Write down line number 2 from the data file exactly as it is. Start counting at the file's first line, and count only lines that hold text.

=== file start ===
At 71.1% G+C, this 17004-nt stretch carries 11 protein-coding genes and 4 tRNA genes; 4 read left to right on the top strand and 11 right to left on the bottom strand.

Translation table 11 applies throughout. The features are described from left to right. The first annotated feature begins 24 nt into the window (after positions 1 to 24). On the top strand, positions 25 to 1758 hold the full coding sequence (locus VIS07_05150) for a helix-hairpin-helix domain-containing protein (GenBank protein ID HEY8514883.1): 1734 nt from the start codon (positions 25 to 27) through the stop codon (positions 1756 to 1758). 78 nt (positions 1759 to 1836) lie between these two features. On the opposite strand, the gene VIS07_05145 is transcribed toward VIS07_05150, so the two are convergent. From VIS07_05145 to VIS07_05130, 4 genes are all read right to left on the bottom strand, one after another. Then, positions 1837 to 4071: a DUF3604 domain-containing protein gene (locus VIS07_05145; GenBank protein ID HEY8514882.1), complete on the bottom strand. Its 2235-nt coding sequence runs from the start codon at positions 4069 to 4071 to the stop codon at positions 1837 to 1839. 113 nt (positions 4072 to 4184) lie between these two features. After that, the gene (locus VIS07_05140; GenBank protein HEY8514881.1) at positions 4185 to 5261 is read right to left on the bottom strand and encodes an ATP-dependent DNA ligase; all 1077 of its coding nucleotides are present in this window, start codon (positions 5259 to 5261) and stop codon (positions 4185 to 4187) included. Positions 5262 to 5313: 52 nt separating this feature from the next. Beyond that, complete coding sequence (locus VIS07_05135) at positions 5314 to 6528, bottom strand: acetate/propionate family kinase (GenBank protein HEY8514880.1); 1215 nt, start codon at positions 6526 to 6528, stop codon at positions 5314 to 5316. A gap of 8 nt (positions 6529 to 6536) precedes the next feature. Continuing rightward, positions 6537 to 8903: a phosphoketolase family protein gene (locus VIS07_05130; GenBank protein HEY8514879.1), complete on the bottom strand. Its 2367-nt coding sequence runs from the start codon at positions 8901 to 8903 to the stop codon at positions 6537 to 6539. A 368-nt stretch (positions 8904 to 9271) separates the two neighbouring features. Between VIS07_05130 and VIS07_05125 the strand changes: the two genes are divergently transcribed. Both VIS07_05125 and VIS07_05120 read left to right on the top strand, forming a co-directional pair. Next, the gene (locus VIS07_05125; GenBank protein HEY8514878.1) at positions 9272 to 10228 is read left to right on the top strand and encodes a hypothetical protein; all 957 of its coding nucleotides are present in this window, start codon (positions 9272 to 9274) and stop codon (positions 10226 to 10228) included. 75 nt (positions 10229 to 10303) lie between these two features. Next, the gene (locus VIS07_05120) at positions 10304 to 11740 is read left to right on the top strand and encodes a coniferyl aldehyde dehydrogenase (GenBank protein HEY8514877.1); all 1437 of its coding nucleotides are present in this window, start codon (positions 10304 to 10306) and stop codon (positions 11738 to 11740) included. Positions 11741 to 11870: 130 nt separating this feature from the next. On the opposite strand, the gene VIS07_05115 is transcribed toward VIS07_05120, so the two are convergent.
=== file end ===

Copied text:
Translation table 11 applies throughout. The features are described from left to right. The first annotated feature begins 24 nt into the window (after positions 1 to 24). On the top strand, positions 25 to 1758 hold the full coding sequence (locus VIS07_05150) for a helix-hairpin-helix domain-containing protein (GenBank protein ID HEY8514883.1): 1734 nt from the start codon (positions 25 to 27) through the stop codon (positions 1756 to 1758). 78 nt (positions 1759 to 1836) lie between these two features. On the opposite strand, the gene VIS07_05145 is transcribed toward VIS07_05150, so the two are convergent. From VIS07_05145 to VIS07_05130, 4 genes are all read right to left on the bottom strand, one after another. Then, positions 1837 to 4071: a DUF3604 domain-containing protein gene (locus VIS07_05145; GenBank protein ID HEY8514882.1), complete on the bottom strand. Its 2235-nt coding sequence runs from the start codon at positions 4069 to 4071 to the stop codon at positions 1837 to 1839. 113 nt (positions 4072 to 4184) lie between these two features. After that, the gene (locus VIS07_05140; GenBank protein HEY8514881.1) at positions 4185 to 5261 is read right to left on the bottom strand and encodes an ATP-dependent DNA ligase; all 1077 of its coding nucleotides are present in this window, start codon (positions 5259 to 5261) and stop codon (positions 4185 to 4187) included. Positions 5262 to 5313: 52 nt separating this feature from the next. Beyond that, complete coding sequence (locus VIS07_05135) at positions 5314 to 6528, bottom strand: acetate/propionate family kinase (GenBank protein HEY8514880.1); 1215 nt, start codon at positions 6526 to 6528, stop codon at positions 5314 to 5316. A gap of 8 nt (positions 6529 to 6536) precedes the next feature. Continuing rightward, positions 6537 to 8903: a phosphoketolase family protein gene (locus VIS07_05130; GenBank protein HEY8514879.1), complete on the bottom strand. Its 2367-nt coding sequence runs from the start codon at positions 8901 to 8903 to the stop codon at positions 6537 to 6539. A 368-nt stretch (positions 8904 to 9271) separates the two neighbouring features. Between VIS07_05130 and VIS07_05125 the strand changes: the two genes are divergently transcribed. Both VIS07_05125 and VIS07_05120 read left to right on the top strand, forming a co-directional pair. Next, the gene (locus VIS07_05125; GenBank protein HEY8514878.1) at positions 9272 to 10228 is read left to right on the top strand and encodes a hypothetical protein; all 957 of its coding nucleotides are present in this window, start codon (positions 9272 to 9274) and stop codon (positions 10226 to 10228) included. 75 nt (positions 10229 to 10303) lie between these two features. Next, the gene (locus VIS07_05120) at positions 10304 to 11740 is read left to right on the top strand and encodes a coniferyl aldehyde dehydrogenase (GenBank protein HEY8514877.1); all 1437 of its coding nucleotides are present in this window, start codon (positions 10304 to 10306) and stop codon (positions 11738 to 11740) included. Positions 11741 to 11870: 130 nt separating this feature from the next. On the opposite strand, the gene VIS07_05115 is transcribed toward VIS07_05120, so the two are convergent.